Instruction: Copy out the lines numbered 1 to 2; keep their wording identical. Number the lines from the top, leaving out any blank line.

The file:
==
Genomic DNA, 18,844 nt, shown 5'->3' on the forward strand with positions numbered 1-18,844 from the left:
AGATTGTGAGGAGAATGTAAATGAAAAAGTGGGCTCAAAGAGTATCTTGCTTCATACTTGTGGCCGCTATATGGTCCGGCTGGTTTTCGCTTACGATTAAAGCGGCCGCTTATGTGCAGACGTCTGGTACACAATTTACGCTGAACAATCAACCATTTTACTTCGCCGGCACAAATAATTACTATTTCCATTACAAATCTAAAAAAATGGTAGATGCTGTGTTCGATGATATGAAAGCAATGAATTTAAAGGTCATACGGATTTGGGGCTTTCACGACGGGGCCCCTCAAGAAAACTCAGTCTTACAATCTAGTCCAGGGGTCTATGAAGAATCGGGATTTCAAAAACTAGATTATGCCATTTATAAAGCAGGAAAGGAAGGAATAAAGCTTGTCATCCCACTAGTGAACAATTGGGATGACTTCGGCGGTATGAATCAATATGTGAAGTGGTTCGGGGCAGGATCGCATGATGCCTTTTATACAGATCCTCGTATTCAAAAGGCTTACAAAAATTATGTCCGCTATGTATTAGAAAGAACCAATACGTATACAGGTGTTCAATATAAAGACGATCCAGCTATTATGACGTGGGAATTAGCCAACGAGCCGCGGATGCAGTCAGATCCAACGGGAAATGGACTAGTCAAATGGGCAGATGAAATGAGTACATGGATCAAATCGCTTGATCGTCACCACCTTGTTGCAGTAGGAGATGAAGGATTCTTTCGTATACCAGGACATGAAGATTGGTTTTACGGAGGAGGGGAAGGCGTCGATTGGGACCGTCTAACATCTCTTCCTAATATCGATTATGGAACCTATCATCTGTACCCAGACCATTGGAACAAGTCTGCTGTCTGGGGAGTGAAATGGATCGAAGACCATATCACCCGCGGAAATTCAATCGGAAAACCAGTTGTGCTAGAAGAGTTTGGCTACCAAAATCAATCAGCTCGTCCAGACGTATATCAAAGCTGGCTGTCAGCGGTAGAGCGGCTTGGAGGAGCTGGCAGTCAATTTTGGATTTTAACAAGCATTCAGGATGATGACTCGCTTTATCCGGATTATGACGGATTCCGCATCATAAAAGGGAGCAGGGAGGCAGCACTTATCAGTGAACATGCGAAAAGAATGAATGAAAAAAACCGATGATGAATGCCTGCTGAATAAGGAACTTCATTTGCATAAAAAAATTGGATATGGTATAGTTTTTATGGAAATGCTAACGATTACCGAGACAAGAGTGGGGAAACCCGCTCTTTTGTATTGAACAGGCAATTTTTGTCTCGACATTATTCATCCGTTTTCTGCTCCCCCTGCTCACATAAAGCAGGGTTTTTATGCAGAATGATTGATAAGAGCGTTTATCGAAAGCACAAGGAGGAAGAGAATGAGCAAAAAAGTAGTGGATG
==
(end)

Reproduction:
Genomic DNA, 18,844 nt, shown 5'->3' on the forward strand with positions numbered 1-18,844 from the left:
AGATTGTGAGGAGAATGTAAATGAAAAAGTGGGCTCAAAGAGTATCTTGCTTCATACTTGTGGCCGCTATATGGTCCGGCTGGTTTTCGCTTACGATTAAAGCGGCCGCTTATGTGCAGACGTCTGGTACACAATTTACGCTGAACAATCAACCATTTTACTTCGCCGGCACAAATAATTACTATTTCCATTACAAATCTAAAAAAATGGTAGATGCTGTGTTCGATGATATGAAAGCAATGAATTTAAAGGTCATACGGATTTGGGGCTTTCACGACGGGGCCCCTCAAGAAAACTCAGTCTTACAATCTAGTCCAGGGGTCTATGAAGAATCGGGATTTCAAAAACTAGATTATGCCATTTATAAAGCAGGAAAGGAAGGAATAAAGCTTGTCATCCCACTAGTGAACAATTGGGATGACTTCGGCGGTATGAATCAATATGTGAAGTGGTTCGGGGCAGGATCGCATGATGCCTTTTATACAGATCCTCGTATTCAAAAGGCTTACAAAAATTATGTCCGCTATGTATTAGAAAGAACCAATACGTATACAGGTGTTCAATATAAAGACGATCCAGCTATTATGACGTGGGAATTAGCCAACGAGCCGCGGATGCAGTCAGATCCAACGGGAAATGGACTAGTCAAATGGGCAGATGAAATGAGTACATGGATCAAATCGCTTGATCGTCACCACCTTGTTGCAGTAGGAGATGAAGGATTCTTTCGTATACCAGGACATGAAGATTGGTTTTACGGAGGAGGGGAAGGCGTCGATTGGGACCGTCTAACATCTCTTCCTAATATCGATTATGGAACCTATCATCTGTACCCAGACCATTGGAACAAGTCTGCTGTCTGGGGAGTGAAATGGATCGAAGACCATATCACCCGCGGAAATTCAATCGGAAAACCAGTTGTGCTAGAAGAGTTTGGCTACCAAAATCAATCAGCTCGTCCAGACGTATATCAAAGCTGGCTGTCAGCGGTAGAGCGGCTTGGAGGAGCTGGCAGTCAATTTTGGATTTTAACAAGCATTCAGGATGATGACTCGCTTTATCCGGATTATGACGGATTCCGCATCATAAAAGGGAGCAGGGAGGCAGCACTTATCAGTGAACATGCGAAAAGAATGAATGAAAAAAACCGATGATGAATGCCTGCTGAATAAGGAACTTCATTTGCATAAAAAAATTGGATATGGTATAGTTTTTATGGAAATGCTAACGATTACCGAGACAAGAGTGGGGAAACCCGCTCTTTTGTATTGAACAGGCAATTTTTGTCTCGACATTATTCATCCGTTTTCTGCTCCCCCTGCTCACATAAAGCAGGGTTTTTATGCAGAATGATTGATAAGAGCGTTTATCGAAAGCACAAGGAGGAAGAGAATGAGCAAAAAAGTAGTGGATG